A report by brokerage firm Insight Securities predicts that the inflation rate will register a 2.1% month-on-month jump, defying earlier expectations of a gradual slowdown from September onwards. Optimus Capital Management estimates that the CPI will increase by 2.9% month-on-month, primarily driven by an 11.6% jump in the housing index due to gas price revision and a 1.6% increase in the food index.

The primary cause behind the expected spike in November inflation is the adjustment of recently imposed fixed charges within the gas tariff structure. The weekly sensitive price index (SPI) inflation released on November 16 showed an astonishing 480% surge in gas prices.

However, a slight respite is expected from a 4.0% decrease in the transport index due to lower average fuel prices in November. The impact of the gas price hike was partially mitigated by the decline in fuel prices and the month-on-month fall in the food commodity adjustment (FCA).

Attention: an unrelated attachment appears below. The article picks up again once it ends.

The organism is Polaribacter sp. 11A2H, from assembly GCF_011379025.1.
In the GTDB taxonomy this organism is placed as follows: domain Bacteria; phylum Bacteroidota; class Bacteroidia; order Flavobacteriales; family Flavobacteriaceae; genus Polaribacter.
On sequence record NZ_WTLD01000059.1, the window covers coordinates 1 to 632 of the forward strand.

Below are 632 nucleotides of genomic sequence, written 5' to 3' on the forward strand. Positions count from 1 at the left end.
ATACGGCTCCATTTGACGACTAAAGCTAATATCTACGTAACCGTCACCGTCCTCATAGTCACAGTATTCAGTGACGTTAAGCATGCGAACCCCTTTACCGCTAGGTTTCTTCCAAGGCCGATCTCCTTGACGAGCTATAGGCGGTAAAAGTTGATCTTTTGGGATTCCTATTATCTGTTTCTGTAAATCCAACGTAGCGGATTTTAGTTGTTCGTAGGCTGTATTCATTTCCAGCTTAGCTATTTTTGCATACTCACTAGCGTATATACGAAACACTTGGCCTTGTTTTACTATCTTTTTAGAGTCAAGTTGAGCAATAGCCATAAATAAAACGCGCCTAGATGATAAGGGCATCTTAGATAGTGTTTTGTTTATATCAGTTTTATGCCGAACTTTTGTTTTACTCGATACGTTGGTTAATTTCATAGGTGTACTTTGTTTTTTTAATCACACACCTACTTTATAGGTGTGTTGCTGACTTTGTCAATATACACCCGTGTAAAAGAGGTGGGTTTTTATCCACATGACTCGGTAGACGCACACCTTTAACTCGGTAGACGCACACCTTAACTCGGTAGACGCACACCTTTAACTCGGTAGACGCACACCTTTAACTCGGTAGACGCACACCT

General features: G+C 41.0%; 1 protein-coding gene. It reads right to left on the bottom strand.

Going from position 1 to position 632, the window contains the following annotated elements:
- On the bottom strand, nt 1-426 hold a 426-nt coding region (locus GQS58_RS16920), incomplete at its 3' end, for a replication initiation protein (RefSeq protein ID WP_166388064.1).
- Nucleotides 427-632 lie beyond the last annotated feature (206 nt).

Food inflation is attributed to a sharp increase in the prices of perishable items such as onions, tomatoes, potatoes, and eggs, as well as tea. Despite an increase in supply from imports, wheat prices still rose month-on-month, while sugar and cooking oil showed a significant decline during this period, based on weekly SPI data from the Pakistan Bureau of Statistics.

The recently implemented axle load regime, which limits the weight of goods transported by trucks, could put some pressure on the price levels of goods.

The higher October fuel cost adjustment (FCA) demanded at Rs3.5 per kilowatt hour (to be applicable in December) on electricity charges and a second-round impact of gas price increase could keep inflation under pressure. However, the base effect during the second half of the fiscal year is likely to help absorb the impact.

Commodity and energy prices, along with the exchange rate of the rupee against the US dollar, will remain important factors in keeping the CPI under control.